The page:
Until recently, my ideal travel locations included hot weather, sandy beaches and wonderful sunsets. But the more I travel, and the more I spend months at a time in places that have all of these things, the stronger I feel the pull towards the North.
After spending a Christmas in a warm climate, we decided to take a two week vacation in April and tick something off that was sitting firmly at the top of my bucket list for years. Visiting Lofoten in Northern Norway 🖤
From the South Africa to the Arctic Circle
We travelled here from South Africa, which was a little bit of a trek to say the least. It took four flights, an overnight stay in the UK, and a second overnight stay at Narvik airport before a four hour drive to the islands. The flying part sucked, but the long drive to the islands was without a doubt the best drive of our lives.
Life in the Arctic
Lofoten is a dreamlike archipelago in the Arctic Circle. It offers beautiful scenery, a peaceful stillness and fast-changing seasons that bring new life to the landscape every day. Despite romanticising this location for several years, it still surpassed my expectations considerably. I was instantly in love.
Greeted with 360 views around every corner, and seeing you can see the seasons change before your very eyes. When we arrived it was a cold but gloriously sunny day and the landscape was still covered with snow. As the days passed, the snow was visibly (and audibly) melting, the days were stretching out to the point of never really getting very dark at night, and the weather was unpredictable.
Despite spending most of my life chasing the sun and the summer months around the world, I can't shake my love for Scandinavia. I was lucky enough to visit the southern coast of Norway several years ago and I think this is when I first became a Scandiphile. It's more than just the beauty of the landscape, but something intrinsically linked with the calmness of the place and the attitude of the people.
An important element of Norwegian culture is Jante's Law, which teaches people to be modest and not to flaunt wealth or achievements – everyone is on equal footing. It's very refreshing to spend time in a society like this and escape the mad rush of careers, chasing success, social media and usual city life. You don't go looking for happiness in Norway, it finds you!
I get a vibe from every place I travel to and none are as special to me as this.
Day trips for days
Armed with as much winter wear as two people who have no fixed address can carry, we wrapped up warm every day and headed out on road trips to different islands and views with a packed lunch and a lot of camera equipment. It wasn't actually too cold – Lofoten has one of the world's biggest climate anomalies so its relatively warm considering the high latitude. Still, a warm jacket is definitely required in April, as are winter tyres on the narrow Lofoten roads.
There are a lot of hikes to do in Lofoten, ranging from easy to extremely hard (according to the internet). In outdoorsy countries I tend to find that what is considered easy to locals is at least intermediate for city dwellers. With the heavy snow melt we decided to play it safe and go for some of the easier hikes.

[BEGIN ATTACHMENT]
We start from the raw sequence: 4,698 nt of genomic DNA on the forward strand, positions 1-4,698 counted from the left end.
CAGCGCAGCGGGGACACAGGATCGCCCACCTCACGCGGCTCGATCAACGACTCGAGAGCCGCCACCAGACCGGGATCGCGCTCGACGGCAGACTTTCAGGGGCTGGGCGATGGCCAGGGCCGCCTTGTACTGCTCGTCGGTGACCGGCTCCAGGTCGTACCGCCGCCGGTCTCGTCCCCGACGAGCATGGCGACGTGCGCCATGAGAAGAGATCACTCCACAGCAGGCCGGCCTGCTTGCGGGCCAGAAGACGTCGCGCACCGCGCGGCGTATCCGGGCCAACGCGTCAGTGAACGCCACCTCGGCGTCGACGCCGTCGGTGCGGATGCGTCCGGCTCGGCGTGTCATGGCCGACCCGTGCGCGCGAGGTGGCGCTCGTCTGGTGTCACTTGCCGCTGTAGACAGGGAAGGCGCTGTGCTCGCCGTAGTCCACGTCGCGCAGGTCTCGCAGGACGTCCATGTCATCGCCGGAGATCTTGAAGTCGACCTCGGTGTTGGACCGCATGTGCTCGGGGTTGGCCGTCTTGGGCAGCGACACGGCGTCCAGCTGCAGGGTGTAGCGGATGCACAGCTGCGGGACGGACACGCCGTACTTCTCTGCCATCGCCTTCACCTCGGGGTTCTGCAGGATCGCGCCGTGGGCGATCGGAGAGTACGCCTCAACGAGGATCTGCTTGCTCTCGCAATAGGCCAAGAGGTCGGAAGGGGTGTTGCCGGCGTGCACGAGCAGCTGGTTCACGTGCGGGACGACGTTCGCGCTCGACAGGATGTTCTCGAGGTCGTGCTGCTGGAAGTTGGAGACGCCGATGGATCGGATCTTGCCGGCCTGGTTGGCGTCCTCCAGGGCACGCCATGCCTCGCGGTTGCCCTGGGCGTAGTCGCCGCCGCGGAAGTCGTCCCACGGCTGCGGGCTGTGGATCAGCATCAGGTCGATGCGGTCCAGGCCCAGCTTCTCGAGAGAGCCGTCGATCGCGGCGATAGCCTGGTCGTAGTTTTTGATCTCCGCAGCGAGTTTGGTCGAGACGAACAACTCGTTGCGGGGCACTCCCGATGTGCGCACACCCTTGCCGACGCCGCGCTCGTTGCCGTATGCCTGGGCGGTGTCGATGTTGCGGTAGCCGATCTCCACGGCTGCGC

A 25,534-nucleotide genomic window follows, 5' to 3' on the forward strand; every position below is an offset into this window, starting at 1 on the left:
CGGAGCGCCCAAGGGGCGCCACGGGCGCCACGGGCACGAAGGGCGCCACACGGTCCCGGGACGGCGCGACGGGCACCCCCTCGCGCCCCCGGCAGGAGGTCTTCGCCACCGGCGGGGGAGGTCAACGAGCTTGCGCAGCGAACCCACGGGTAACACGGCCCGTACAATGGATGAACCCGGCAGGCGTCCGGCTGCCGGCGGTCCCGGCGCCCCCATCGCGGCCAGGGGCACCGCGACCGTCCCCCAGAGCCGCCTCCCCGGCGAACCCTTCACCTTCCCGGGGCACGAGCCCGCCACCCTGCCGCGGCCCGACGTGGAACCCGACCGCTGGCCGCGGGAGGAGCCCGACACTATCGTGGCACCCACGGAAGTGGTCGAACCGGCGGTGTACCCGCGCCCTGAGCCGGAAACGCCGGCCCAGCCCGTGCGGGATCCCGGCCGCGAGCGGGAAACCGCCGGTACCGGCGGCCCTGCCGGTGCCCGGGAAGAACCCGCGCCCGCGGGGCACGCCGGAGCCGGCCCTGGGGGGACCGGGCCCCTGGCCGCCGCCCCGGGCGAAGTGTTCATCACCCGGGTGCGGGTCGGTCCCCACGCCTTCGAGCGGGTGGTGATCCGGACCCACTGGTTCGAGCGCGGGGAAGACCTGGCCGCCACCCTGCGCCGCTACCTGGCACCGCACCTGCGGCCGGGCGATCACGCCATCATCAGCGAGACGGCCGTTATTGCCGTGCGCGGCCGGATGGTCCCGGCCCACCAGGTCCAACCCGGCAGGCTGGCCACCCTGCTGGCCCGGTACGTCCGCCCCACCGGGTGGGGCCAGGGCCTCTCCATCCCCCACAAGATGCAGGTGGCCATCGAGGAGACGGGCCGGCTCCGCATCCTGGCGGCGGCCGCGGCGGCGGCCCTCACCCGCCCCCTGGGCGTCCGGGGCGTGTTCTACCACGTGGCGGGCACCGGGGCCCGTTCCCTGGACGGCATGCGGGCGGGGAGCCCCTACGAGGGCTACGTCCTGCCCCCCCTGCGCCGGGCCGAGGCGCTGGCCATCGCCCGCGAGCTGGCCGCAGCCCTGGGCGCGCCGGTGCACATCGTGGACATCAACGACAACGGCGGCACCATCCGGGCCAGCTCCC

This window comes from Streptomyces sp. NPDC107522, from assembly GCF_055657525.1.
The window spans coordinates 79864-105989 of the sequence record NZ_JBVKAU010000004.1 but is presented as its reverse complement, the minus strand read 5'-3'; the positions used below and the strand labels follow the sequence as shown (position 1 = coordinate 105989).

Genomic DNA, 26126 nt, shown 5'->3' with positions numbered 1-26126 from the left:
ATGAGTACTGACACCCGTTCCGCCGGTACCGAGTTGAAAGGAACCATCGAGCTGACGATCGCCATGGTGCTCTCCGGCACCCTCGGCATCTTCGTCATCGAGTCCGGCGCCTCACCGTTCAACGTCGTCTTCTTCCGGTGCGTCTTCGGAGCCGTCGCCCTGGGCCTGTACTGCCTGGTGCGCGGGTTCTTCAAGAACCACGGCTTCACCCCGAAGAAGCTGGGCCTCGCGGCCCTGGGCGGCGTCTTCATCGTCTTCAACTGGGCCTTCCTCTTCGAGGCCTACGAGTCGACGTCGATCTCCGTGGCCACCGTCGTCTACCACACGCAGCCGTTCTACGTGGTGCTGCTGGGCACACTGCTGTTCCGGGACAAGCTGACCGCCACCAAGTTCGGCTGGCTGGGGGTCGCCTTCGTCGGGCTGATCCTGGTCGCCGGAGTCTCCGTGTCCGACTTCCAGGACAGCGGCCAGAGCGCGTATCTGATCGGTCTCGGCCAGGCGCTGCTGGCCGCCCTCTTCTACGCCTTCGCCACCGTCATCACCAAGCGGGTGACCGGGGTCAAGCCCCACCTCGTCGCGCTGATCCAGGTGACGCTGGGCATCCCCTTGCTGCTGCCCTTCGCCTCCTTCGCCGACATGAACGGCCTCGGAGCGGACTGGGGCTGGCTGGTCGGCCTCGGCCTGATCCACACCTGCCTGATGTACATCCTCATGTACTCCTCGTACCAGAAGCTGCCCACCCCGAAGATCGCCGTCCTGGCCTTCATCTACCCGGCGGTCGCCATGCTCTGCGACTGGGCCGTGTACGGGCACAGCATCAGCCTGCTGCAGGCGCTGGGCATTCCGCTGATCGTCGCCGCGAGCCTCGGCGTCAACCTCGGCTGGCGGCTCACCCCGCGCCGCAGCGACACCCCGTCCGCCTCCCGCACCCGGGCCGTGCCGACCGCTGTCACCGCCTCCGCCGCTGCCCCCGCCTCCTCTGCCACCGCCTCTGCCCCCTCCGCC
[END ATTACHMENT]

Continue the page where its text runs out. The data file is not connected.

I particularly loved the hike to the peak of Ryten, which was fun, challenging and the views were far more rewarding than the effort it required to climb to the summit would suggest. Sitting on this rock ledge pictured below was rather scary but worth it. This was probably the best scenery I ever saw. The sun kept creeping through the thick clouds and casting warm tones on the beach. The blueness of the ocean here really surprised me. This type of beach would be right at home in the tropics if it weren't for the snow.
Of course within an hour this all changed and mysterious fog descended so it was time to hike back down to the car.
We only saw a small amount of tourists out while exploring the islands, and on this hike we bumped into a young Finnish couple who walked with us for a while. There aren't many places you can truly get away from civilisation, but this definitely hit that spot at this time of year.
The good life
Most days we headed out in the car with a rough idea of what we wanted to try and see, and then proceeded to stop every ten minutes to feast our eyes on something else. We also stayed in the most beautiful Rorbuer cabin on the water in front of some snowy mountains. It was cosy and perfect and we wanted to live in it forever.
The funny thing was that we'd expected to be without a good internet connection for the trip (and welcomed this) but it was actually the fastest internet we'd ever seen - 4G worked everywhere too. We still relaxed and resisted working, but I could imagine coming here to get away from it all and get my head down into some high-focus projects.
Despite the internet being surprisingly good, Lofoten doesn't have much else going on that you would find in most other parts of the developed world. For the first time in a long time I didn't go to coffee shops, shopping centres, cinemas or bars. There are a few small local cafes here and there, and some fish restaurants that are pretty expensive.
The supermarkets were few but very well stocked – so we cooked and packed lunches and coffees every day. We found a small tattoo studio and the artists there were telling us that communities are small and close, so they often hold events for sports and music that brings everyone together. It's a very stripped back way of life compared to what we're used to. The best way to hit the reset button!
To be honest, my words or my photos can't do this place justice. I think about it all the time even now and I'm really eager to go back during the dead of winter for the Polar Night, and in the middle of summer for the midnight sun.
I'll leave you with this amazing video that John created: